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Default How to program an FICS chess client

* Roland (18:27) schrieb:

So I think you should be able to do this with almost no `chess
programming'. That said, it would probably be better to do legal move
checking yourself as letting the server do it adds lag if the player


Exactly! So what is the best way to do legal move detection?


Well, the simplest thing to test a Is there a piece of your own color
on the destination square and is there a piece of your own color on the
source square?

Everything else is way more complicated and nothing you should start
with. Get the client working and if tf there is a lag, work on that.

mfg, simon .... l
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Old October 17th 08, 07:03 PM posted to rec.games.chess.computer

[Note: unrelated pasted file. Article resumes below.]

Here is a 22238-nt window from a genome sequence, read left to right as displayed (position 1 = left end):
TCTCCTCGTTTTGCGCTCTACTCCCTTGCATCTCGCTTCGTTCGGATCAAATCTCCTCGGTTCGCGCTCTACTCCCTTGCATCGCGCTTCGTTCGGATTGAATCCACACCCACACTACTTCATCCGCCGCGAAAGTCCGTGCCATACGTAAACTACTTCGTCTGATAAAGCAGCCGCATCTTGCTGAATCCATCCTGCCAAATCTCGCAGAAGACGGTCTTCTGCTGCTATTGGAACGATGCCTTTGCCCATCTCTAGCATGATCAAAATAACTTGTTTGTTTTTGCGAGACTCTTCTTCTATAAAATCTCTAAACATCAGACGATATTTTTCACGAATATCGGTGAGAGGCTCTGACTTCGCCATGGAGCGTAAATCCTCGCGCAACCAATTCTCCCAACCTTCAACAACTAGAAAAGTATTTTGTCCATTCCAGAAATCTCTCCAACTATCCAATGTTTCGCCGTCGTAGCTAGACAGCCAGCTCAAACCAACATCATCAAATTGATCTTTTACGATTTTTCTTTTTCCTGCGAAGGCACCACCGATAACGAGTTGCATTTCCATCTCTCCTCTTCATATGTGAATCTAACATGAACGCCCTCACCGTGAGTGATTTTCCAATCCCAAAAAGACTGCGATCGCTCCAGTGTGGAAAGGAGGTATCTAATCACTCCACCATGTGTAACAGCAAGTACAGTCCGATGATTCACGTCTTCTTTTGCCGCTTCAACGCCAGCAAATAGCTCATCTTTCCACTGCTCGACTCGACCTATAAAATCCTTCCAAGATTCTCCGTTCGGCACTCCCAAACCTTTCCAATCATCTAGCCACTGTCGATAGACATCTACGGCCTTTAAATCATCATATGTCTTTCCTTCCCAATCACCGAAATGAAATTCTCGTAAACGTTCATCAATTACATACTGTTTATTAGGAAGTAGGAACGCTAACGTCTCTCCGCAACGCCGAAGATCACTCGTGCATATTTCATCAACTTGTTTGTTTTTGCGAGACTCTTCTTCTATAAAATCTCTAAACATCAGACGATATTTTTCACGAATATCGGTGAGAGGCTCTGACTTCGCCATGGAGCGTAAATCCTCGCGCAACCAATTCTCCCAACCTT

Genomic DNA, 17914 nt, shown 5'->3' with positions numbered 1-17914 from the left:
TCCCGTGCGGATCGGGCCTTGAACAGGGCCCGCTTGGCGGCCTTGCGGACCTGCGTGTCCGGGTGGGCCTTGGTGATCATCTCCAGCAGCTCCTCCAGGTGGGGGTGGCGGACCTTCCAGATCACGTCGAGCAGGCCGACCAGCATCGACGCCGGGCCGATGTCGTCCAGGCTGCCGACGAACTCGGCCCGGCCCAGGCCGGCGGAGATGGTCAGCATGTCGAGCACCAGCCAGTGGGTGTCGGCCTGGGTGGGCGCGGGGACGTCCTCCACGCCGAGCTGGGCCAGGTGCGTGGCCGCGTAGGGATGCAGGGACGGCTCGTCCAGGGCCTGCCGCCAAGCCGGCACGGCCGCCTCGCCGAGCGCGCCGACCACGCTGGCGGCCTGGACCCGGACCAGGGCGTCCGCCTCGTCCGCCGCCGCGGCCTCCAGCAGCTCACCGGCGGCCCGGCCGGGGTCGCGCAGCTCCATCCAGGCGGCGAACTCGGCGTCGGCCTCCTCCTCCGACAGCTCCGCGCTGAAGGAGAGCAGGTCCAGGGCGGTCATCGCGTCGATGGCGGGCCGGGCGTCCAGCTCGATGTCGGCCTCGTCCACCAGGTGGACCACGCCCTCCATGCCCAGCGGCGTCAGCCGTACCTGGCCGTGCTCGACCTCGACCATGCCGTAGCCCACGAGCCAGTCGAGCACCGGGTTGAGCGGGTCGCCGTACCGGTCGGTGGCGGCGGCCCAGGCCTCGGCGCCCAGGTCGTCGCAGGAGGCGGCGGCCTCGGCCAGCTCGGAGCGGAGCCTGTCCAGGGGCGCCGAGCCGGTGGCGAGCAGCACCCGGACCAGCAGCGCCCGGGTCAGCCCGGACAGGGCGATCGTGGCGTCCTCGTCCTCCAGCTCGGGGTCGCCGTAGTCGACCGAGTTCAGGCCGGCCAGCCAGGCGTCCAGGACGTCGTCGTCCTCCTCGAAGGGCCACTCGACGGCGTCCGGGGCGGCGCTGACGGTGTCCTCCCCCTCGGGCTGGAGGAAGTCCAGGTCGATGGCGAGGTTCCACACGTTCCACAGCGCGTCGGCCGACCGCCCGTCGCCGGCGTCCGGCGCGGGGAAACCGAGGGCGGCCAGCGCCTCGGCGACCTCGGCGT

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Default How to program an FICS chess client


Well, the simplest thing to test a Is there a piece of your own color
on the destination square and is there a piece of your own color on the
source square?

Everything else is way more complicated and nothing you should start
with. Get the client working and if tf there is a lag, work on that.


No it's not that complicated, I've been a programmer for many years.
And I want to start collecting info now so that when I get to code the
relevant parts I already have it. I mean, legal move detection is a
basic for any chess program and I was assuming there are already well
known and discussed algorithms for doing that. Am I wrong? Can anyone
provide me with pointers or do I have to reinvent the wheel? Does
every chess program author implement his own legal move detection?


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Old October 18th 08, 01:01 AM posted to rec.games.chess.computer